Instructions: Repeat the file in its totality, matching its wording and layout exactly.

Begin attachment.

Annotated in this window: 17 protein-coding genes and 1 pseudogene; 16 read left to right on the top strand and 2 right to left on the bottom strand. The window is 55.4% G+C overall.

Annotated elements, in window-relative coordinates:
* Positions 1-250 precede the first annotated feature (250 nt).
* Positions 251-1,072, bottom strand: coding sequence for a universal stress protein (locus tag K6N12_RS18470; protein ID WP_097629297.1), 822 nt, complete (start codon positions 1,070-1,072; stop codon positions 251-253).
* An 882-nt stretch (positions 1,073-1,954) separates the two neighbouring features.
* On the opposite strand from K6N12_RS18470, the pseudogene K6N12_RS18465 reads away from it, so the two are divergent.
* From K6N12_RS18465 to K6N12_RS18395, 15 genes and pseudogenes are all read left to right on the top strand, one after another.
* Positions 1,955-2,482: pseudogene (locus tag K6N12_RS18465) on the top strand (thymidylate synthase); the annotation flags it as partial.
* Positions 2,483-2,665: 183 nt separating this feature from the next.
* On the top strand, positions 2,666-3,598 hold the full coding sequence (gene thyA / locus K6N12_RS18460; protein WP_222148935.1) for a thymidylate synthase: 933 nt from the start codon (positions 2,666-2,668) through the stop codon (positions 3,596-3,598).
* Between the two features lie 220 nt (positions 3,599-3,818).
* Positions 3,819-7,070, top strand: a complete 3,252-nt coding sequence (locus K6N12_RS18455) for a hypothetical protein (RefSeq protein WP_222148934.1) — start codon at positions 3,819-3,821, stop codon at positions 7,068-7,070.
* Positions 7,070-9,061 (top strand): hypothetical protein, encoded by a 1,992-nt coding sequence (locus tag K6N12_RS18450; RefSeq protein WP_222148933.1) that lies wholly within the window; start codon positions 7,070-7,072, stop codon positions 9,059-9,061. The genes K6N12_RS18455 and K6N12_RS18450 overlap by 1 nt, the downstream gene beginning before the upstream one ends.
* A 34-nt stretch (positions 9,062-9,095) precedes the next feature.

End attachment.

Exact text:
Annotated in this window: 17 protein-coding genes and 1 pseudogene; 16 read left to right on the top strand and 2 right to left on the bottom strand. The window is 55.4% G+C overall.

Annotated elements, in window-relative coordinates:
* Positions 1-250 precede the first annotated feature (250 nt).
* Positions 251-1,072, bottom strand: coding sequence for a universal stress protein (locus tag K6N12_RS18470; protein ID WP_097629297.1), 822 nt, complete (start codon positions 1,070-1,072; stop codon positions 251-253).
* An 882-nt stretch (positions 1,073-1,954) separates the two neighbouring features.
* On the opposite strand from K6N12_RS18470, the pseudogene K6N12_RS18465 reads away from it, so the two are divergent.
* From K6N12_RS18465 to K6N12_RS18395, 15 genes and pseudogenes are all read left to right on the top strand, one after another.
* Positions 1,955-2,482: pseudogene (locus tag K6N12_RS18465) on the top strand (thymidylate synthase); the annotation flags it as partial.
* Positions 2,483-2,665: 183 nt separating this feature from the next.
* On the top strand, positions 2,666-3,598 hold the full coding sequence (gene thyA / locus K6N12_RS18460; protein WP_222148935.1) for a thymidylate synthase: 933 nt from the start codon (positions 2,666-2,668) through the stop codon (positions 3,596-3,598).
* Between the two features lie 220 nt (positions 3,599-3,818).
* Positions 3,819-7,070, top strand: a complete 3,252-nt coding sequence (locus K6N12_RS18455) for a hypothetical protein (RefSeq protein WP_222148934.1) — start codon at positions 3,819-3,821, stop codon at positions 7,068-7,070.
* Positions 7,070-9,061 (top strand): hypothetical protein, encoded by a 1,992-nt coding sequence (locus tag K6N12_RS18450; RefSeq protein WP_222148933.1) that lies wholly within the window; start codon positions 7,070-7,072, stop codon positions 9,059-9,061. The genes K6N12_RS18455 and K6N12_RS18450 overlap by 1 nt, the downstream gene beginning before the upstream one ends.
* A 34-nt stretch (positions 9,062-9,095) precedes the next feature.